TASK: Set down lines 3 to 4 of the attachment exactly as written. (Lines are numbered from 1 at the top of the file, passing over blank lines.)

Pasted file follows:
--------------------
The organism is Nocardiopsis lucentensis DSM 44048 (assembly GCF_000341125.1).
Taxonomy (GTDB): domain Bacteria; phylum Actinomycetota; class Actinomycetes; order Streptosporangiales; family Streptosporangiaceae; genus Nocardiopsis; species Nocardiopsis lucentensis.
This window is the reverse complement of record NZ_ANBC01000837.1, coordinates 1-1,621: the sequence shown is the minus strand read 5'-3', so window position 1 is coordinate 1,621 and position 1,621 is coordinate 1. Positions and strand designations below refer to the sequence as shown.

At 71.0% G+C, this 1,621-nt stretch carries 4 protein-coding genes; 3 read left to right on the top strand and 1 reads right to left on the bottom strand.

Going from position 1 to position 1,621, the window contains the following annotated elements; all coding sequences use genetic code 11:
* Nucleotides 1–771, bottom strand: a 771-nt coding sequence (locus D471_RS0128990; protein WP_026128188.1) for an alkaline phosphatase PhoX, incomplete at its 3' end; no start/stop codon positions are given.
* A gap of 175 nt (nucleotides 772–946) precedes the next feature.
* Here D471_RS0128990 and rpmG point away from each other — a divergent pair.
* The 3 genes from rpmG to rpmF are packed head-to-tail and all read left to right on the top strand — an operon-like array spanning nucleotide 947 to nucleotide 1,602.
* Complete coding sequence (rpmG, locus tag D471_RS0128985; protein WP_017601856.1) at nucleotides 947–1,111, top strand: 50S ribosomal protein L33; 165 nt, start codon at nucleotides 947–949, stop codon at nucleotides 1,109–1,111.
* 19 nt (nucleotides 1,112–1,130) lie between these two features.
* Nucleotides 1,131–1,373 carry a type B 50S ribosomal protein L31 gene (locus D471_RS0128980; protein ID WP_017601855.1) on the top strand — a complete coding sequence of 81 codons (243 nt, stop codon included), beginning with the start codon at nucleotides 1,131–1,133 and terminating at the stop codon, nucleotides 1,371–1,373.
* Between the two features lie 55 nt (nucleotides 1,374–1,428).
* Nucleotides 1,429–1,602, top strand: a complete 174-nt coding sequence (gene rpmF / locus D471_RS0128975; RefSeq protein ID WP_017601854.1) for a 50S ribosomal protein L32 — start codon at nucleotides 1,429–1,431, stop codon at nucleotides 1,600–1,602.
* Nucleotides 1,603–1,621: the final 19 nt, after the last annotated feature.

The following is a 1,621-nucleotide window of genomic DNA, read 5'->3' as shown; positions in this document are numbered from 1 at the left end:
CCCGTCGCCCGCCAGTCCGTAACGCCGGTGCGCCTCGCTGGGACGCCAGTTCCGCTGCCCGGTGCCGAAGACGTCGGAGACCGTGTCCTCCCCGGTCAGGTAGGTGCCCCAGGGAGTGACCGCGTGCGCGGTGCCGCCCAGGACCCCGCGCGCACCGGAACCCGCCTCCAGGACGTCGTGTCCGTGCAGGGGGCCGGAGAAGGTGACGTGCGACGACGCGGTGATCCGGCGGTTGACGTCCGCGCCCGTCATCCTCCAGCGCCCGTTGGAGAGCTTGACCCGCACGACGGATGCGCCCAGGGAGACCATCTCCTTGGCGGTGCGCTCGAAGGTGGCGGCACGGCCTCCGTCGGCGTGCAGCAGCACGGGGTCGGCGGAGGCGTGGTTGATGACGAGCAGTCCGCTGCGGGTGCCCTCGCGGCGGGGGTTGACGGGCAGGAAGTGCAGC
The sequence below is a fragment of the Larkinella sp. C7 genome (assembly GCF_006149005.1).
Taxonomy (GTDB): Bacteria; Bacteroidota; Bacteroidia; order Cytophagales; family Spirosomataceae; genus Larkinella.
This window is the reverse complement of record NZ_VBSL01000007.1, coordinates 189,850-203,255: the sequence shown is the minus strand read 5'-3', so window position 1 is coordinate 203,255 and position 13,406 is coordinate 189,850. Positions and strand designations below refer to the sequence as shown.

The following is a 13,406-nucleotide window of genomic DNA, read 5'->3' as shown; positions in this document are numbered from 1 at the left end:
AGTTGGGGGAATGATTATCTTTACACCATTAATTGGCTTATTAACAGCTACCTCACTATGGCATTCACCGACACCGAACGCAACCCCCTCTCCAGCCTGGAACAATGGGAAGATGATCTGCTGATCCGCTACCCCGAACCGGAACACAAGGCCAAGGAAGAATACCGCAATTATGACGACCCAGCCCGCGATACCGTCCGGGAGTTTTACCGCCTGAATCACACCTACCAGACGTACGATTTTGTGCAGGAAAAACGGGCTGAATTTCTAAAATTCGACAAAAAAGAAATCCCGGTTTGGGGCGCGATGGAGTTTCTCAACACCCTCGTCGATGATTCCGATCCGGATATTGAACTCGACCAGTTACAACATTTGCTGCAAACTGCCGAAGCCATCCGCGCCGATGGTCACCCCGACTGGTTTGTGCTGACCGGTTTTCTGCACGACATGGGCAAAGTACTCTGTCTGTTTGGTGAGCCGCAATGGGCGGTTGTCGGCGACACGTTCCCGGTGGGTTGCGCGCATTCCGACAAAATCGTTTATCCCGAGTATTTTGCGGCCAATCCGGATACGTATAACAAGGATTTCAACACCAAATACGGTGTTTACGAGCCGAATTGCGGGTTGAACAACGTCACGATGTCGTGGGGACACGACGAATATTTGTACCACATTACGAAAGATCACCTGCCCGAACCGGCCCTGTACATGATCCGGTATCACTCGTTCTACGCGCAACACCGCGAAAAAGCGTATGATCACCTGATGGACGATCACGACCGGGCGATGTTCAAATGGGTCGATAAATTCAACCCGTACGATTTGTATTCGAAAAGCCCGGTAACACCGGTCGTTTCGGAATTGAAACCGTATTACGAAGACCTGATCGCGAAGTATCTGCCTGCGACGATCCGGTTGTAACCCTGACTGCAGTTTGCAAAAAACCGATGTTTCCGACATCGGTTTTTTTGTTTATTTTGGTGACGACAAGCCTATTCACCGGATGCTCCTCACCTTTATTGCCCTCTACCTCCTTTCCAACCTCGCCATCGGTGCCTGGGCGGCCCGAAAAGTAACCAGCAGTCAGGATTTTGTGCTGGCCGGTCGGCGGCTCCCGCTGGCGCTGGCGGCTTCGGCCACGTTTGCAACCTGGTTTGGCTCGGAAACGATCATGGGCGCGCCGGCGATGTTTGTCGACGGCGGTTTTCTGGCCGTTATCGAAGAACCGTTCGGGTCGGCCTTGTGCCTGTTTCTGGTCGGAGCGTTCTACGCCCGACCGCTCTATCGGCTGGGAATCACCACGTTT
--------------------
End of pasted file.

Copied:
This window is the reverse complement of record NZ_ANBC01000837.1, coordinates 1-1,621: the sequence shown is the minus strand read 5'-3', so window position 1 is coordinate 1,621 and position 1,621 is coordinate 1. Positions and strand designations below refer to the sequence as shown.

At 71.0% G+C, this 1,621-nt stretch carries 4 protein-coding genes; 3 read left to right on the top strand and 1 reads right to left on the bottom strand.